A Nome photographer was recognized on a list that highlights just 24 photographers in the country earlier this month. Jenny Irene Miller’s work has been featured in the New York Times and won awards from National Geographic.
The Silver List is a collective of photographers representing a range of approaches to photography and different ways of engaging with art discourses, contemporary concerns, and personal expression.
Among the list of just 24 artists is Jenny Irene Miller, an Inupiaq artist from Nome.
“It shows me that I’m on the right path. And it was a huge, huge honor to know that folks recognize me or have even seen my work and want to see more of it.”
Miller said her current work focuses on people who she has “incredible” relationships with and individuals who do important work within their community. She said she works a lot with her old family photos, specifically of her late great grandparents, grandmother, Cora Olson, and her mother as a child. She said photographs have the power to transport people into different realms, which creates something special.
“I’m able to learn more about my family and be transported to that space, even though some of the images may have been made before I was even born. So I think, in a way, I’m forming my own memories through the pictures and connections with them.”
Miller’s fascination with photographs started at a young age. She was gifted her late great grandmother’s polaroid camera nearly 30 years ago in 1994, and began using photos as a journal, capturing her day-to-day life growing up in Nome.
After receiving a Bachelors in American Indian Studies and Bachelor of Fine Arts in Photo/Media from the University of Washington, Miller completed her Master of Fine Arts and Photography in New Mexico.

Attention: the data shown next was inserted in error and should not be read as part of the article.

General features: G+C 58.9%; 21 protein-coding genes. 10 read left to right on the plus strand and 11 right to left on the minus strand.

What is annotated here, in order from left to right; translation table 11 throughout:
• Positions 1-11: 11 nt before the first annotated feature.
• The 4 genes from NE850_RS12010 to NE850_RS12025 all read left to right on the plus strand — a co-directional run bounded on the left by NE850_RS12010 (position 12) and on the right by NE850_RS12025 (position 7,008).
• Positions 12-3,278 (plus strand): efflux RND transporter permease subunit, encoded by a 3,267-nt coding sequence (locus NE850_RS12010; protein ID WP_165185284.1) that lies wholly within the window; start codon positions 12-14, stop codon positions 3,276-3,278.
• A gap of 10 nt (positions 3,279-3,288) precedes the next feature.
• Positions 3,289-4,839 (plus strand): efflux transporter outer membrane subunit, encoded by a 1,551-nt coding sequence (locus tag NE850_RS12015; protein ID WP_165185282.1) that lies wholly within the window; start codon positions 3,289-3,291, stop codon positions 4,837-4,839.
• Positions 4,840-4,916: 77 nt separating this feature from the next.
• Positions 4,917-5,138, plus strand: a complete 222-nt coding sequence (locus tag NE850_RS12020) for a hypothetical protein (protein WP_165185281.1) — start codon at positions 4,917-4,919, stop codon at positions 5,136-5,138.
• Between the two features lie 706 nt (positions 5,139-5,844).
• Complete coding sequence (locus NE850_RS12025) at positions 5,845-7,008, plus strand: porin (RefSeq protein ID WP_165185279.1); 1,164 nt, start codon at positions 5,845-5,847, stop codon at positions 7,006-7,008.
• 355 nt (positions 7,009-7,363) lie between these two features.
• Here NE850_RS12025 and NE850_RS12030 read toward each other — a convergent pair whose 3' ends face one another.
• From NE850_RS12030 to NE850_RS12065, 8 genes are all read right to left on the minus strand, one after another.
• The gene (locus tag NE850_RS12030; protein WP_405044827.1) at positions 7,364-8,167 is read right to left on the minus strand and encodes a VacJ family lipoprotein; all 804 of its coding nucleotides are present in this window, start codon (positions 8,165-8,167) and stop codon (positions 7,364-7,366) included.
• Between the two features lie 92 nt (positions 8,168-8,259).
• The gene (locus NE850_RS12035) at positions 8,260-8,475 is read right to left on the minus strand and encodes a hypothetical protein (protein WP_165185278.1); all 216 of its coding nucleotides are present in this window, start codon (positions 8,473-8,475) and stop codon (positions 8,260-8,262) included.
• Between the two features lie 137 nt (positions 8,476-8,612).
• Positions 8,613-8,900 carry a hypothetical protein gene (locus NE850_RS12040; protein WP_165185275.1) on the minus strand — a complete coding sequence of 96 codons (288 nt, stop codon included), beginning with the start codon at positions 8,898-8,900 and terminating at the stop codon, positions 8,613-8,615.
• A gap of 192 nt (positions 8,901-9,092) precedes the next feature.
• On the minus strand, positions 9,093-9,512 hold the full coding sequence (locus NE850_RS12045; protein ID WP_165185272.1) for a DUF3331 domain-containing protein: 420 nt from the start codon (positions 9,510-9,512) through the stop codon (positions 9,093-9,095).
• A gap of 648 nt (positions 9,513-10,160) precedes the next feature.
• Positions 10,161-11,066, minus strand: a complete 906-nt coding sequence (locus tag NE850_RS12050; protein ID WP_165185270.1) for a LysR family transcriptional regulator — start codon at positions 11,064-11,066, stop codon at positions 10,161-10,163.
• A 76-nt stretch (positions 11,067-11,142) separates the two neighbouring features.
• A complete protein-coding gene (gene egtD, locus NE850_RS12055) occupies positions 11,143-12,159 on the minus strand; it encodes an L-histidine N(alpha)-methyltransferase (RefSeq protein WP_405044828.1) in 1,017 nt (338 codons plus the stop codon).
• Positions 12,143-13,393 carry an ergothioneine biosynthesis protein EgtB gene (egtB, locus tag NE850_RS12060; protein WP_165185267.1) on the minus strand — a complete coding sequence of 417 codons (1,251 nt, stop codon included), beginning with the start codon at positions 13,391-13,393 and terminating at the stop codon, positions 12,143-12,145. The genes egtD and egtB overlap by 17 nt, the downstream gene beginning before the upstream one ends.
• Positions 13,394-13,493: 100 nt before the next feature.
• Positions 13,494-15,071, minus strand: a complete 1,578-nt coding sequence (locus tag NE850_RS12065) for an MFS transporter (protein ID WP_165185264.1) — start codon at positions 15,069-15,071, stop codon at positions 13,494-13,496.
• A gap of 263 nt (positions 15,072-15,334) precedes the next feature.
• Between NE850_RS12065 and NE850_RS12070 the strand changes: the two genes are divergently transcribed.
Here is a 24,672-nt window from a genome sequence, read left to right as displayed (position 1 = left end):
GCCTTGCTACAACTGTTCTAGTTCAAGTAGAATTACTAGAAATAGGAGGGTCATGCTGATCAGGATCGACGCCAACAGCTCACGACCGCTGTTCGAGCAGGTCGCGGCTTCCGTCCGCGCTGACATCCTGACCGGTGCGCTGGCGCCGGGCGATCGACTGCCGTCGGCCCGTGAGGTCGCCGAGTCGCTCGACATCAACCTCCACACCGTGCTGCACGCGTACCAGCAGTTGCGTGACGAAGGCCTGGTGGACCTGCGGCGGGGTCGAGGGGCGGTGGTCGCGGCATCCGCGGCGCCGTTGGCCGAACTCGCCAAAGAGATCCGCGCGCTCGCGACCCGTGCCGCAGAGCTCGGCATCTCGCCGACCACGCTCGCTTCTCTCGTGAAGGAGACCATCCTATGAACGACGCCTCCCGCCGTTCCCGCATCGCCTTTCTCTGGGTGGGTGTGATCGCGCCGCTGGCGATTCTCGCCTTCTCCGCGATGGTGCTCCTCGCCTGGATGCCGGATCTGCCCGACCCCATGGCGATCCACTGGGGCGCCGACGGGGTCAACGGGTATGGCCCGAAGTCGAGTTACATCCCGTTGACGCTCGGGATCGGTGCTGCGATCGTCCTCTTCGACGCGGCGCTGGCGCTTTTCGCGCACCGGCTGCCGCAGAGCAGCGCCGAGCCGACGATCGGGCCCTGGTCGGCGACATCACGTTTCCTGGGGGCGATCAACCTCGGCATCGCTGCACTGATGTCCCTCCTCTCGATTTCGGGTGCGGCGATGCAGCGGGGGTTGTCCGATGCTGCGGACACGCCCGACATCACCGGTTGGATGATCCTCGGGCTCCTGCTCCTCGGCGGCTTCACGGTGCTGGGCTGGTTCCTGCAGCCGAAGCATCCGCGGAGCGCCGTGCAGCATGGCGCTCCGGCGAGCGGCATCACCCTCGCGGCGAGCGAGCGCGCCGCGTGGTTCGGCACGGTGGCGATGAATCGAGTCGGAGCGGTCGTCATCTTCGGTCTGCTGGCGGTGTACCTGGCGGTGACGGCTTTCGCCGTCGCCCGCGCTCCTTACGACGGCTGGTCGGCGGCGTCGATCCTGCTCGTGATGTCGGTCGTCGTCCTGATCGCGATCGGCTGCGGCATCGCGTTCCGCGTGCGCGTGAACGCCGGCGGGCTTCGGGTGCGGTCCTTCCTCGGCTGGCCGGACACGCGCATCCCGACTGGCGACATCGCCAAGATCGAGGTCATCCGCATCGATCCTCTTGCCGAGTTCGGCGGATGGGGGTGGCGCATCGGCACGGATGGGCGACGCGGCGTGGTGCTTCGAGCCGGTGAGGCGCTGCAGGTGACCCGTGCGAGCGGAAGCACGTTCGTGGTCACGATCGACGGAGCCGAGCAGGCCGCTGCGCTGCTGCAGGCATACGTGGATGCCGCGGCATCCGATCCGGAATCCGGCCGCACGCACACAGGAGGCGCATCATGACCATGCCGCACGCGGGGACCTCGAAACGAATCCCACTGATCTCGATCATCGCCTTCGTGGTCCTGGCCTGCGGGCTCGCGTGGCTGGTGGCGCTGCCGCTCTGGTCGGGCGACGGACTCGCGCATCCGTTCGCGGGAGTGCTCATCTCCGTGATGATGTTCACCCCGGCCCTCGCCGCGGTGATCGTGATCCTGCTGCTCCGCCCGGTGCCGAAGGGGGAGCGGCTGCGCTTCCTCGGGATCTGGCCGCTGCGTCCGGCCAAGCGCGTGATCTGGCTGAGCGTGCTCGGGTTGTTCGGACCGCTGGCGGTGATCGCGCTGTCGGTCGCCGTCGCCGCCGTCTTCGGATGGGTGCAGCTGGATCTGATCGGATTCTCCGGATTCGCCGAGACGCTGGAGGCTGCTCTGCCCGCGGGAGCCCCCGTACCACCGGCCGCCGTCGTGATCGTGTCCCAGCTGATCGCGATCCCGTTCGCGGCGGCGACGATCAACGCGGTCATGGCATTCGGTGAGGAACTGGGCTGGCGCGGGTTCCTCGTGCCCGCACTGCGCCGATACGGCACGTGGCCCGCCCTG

Miller said she was thinking of her late great grandmother about two years ago and wanted to somehow make photos of her even though she had passed. She produced “Tea with Aaka (remembering her)”, a photo of her great grandmother’s tea cup and saucer filled with black tea, being warmed through the sunshine, and it’s one she is particularly proud of.
“‘Tea with Aaka (remembering her)’ is a form of keeping her story alive, thinking and talking about her. It relates to my art practice and this idea of telling the story of people and continuing to tell those stories to keep them alive.”
Miller said the meaning of a photo can vary based on how you read it. She compares reading a photograph to writing a poem.
“Reading a photograph takes time. Reading a photograph is looking at the image taking in what’s in front of me reading the basics,” she said. “We (each) have our own subjective way of viewing and looking and what we’re interested in.
She said some artists will include details in their photos that viewers who rush, may miss. She begins looking for clues, asking herself broad questions about aspects of the photo.
“Read all of the the information that the photographer has chosen to include in the image. So what is scene? How is the scene set up? What’s the name of the image? What is the lighting?”
She describes a successful image as one that draws the viewer in to the main subject and one you can spend time with. When you rush across art, she said you may be missing important messages from the artist.
Miller will have a solo exhibition of her recent project, “How to skip a rock” in April 2024 at the International Gallery of Contemporary Art in Anchorage.
Photo at top: Red ochre balance, Archival inkjet print, Ed. of 5, 2023 by Jenny Irene Miller. The photo is part of her project, “How to skip a rock.” (used with permission)